The outbreak of coronavirus has taken back happiness from our lives, at least for some time. It has forcefully changed our long habits. Lot of people from different walks of life are at the receiving end of our changed habits. One important segment is the small traders, shopkeepers and hawkers. Apart from their everyday sale they also depend on major festivals for huge sales. The demand for new clothes and other consumer items usually ensure good profit for them. But no more going out for shopping in crowded markets. It is a difficult situation for them.
The virus has already stopped the celebrations of the Bengali New Year, Eid ul-Fitr and Rath Yatra. The same fate awaits many more. Shopkeepers who sell essential commodities are in a little more comfortable position than the rest. The official notification only permitted opening of shops selling essential goods in the lockdown. In the Unlockdown 1.0 only some non-essential shops have been allowed to open. Still people are afraid to go and buy because of the fear of infection. Hawkers face the worst situation. According to the National Hawker Federation, there are around four crore hawkers in the country. They have incurred a huge loss of Rs. 48,960 crore out of total turnover of Rs. 2,88,000 crores within April. What has happened to them in this lockdown? How much loss have they incurred personally? We do not know clearly. Let us discuss few instances.
Poila Baisakh or Bengali New Year is celebrated in a big way in West Bengal. It is one of the very special days for Bengalis. Each year the markets in Kolkata offer Chaitra Sale, annual shopping festival, from 14 March to 14 April. It ensures a huge sale of new clothes, shoes, earrings and many more items. The markets are kept open till midnight and for a month they remain very crowded. During this time in a month hawkers make about 35% of their total annual profit. The sale attracts around fifty to sixty lakh customers. But this year all those vibrant scenes were missing. The markets and pavements were all empty day and night for the first time in decades. It came as a huge blow to thousands of hawkers. They do not even know how the business will get back to normal.
Eid ul-Fitr is a much celebrated national holiday after one month of Ramadan. This is a special day for Muslims and they buy new clothes and other items to celebrate with their families. The profit from this festival sale is always more than the normal sale in the market. But in this lockdown the usual hustle and bustle was missing in the streets. It turned out to be a low-key affair this year.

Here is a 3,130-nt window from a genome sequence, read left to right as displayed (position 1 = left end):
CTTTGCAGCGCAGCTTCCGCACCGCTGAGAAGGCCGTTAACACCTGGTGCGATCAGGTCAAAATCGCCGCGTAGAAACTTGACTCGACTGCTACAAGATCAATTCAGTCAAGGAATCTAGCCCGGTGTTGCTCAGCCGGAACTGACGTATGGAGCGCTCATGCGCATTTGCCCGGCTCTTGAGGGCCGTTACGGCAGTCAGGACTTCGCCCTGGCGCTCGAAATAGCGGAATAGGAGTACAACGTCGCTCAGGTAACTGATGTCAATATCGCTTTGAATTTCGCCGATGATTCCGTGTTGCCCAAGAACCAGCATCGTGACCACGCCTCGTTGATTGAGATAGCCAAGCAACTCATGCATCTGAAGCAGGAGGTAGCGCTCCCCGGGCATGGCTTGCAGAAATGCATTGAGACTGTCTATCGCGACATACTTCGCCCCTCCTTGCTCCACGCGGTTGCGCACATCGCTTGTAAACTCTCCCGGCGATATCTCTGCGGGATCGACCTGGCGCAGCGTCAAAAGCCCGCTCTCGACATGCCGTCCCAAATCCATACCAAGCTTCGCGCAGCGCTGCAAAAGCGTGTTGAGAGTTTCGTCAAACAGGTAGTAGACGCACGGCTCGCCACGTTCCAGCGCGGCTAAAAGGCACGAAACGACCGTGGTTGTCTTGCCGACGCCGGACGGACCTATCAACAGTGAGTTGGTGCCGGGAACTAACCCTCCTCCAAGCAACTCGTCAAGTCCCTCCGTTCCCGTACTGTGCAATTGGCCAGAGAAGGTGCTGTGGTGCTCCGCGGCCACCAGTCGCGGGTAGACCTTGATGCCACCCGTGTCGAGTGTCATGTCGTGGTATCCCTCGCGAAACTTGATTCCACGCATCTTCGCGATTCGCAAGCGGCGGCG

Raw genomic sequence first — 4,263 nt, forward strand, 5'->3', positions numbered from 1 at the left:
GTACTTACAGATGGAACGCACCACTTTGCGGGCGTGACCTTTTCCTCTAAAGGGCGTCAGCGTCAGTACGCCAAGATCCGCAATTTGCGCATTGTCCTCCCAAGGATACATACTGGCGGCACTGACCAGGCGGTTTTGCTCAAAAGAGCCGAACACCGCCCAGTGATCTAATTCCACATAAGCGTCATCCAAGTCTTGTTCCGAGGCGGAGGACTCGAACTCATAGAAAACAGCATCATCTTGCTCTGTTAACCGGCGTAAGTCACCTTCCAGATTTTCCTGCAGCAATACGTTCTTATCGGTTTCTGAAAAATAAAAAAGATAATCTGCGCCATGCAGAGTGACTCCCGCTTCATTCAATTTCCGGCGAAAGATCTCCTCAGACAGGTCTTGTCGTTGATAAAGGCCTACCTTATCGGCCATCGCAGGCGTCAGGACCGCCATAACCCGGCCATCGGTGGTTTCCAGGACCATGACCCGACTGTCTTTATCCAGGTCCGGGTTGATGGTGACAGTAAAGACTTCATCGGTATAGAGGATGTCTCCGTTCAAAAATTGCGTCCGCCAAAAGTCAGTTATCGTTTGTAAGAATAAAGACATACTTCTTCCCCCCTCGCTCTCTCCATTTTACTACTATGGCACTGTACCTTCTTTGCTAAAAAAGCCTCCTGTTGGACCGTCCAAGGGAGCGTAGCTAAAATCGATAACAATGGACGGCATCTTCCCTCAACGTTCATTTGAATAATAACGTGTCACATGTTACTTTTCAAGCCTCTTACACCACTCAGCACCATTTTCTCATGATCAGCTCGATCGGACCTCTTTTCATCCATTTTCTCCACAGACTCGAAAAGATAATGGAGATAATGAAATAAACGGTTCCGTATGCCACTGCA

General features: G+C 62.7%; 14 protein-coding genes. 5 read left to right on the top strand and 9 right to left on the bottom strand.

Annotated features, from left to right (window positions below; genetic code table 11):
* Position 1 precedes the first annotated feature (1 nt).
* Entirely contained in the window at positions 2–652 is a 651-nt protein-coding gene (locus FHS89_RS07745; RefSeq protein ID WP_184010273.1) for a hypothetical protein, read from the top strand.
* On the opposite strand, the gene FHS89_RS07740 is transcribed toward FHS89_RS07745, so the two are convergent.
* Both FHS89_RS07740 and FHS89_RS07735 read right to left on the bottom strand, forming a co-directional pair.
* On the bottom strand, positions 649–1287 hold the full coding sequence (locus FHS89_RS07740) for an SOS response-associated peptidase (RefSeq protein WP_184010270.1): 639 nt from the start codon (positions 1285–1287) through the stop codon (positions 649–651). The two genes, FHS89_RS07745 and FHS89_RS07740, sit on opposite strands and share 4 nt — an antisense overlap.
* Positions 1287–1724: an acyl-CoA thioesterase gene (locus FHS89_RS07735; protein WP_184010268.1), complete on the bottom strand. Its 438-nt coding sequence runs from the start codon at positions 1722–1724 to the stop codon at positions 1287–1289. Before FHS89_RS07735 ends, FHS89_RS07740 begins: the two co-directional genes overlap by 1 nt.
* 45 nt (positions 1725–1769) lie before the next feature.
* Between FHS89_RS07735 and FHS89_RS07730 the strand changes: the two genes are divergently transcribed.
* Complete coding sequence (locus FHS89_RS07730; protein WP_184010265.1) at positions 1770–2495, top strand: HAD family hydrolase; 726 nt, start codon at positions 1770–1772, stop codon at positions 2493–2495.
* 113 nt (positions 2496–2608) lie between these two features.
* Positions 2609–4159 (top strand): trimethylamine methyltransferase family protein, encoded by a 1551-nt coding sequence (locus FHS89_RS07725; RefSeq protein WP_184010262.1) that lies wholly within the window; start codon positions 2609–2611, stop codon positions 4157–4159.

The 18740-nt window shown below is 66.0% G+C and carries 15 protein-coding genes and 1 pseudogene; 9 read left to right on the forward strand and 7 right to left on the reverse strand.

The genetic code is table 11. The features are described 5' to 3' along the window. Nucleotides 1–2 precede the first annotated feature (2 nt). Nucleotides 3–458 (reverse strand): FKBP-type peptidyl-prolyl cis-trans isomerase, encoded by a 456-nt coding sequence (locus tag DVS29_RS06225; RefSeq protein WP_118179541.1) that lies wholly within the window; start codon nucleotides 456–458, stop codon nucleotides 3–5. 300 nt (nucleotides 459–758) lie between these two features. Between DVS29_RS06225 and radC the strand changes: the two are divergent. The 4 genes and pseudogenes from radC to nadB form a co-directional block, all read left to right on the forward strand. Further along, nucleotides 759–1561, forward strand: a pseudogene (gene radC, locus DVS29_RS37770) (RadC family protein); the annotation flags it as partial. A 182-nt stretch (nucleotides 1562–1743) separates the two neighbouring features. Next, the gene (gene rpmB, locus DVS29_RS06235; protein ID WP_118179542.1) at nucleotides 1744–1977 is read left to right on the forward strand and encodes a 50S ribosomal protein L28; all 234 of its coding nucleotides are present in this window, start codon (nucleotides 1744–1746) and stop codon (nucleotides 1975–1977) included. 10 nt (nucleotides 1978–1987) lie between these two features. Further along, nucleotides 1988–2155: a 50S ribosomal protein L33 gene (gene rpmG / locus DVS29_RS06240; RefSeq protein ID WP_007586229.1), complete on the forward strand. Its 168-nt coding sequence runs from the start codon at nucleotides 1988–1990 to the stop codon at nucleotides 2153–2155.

The Jama Masjid in Delhi saw the lowest attendance in prayers for the first time. According to the meat vendors and livestock traders, transportation of Eid special meat was held up in Rajasthan and Madhya Pradesh. The poultry farms have also lowered the production due to their heavy loss in April. The supply chain has been broken by serious restrictions followed during the pandemic. Thus all the vendors have faced huge loss in Eid. Some families are out of work for over two months and almost are out of savings. The rise in price and low supply meant that meat was beyond reach for many families.
Rath Yatra is a week-long festival for devotees of Lord Jagannath and his family. In Puri the event draws around five to ten lakh devotees in a week in June. All of them are seen outside the iconic Puri temple where three chariots remain ready to move. It not only attracts devotees but also small street vendors from Puri and other places to earn extra money. The hotels, restaurants and other business establishments wait eagerly for Rath Yatra to have large footfalls. The religious festival has a major economic dimension. But this year because of the coronavirus the Supreme Court had initially banned Rath Yatra. This had led to great disappointment to those who were waiting to recover some losses. Then the Supreme Court allowed it but imposed severe restrictions, including curfew, to prevent people from attending the festival. The shutdown of airports, railway stations and bus terminuses for nine days has deprived small traders and hawkers of Odisha from the large customer base they expect during the festival time.
We do not know yet how many festivals will be celebrated without shopping. Small time traders and hawkers in the country are facing tremendous loss even after the Unlockdown 1.0. No one can undermine the importance of safety in such times and no one is arguing that we should crowd the markets as before but the fact remains that they are paying a heavy cost because of the pandemic.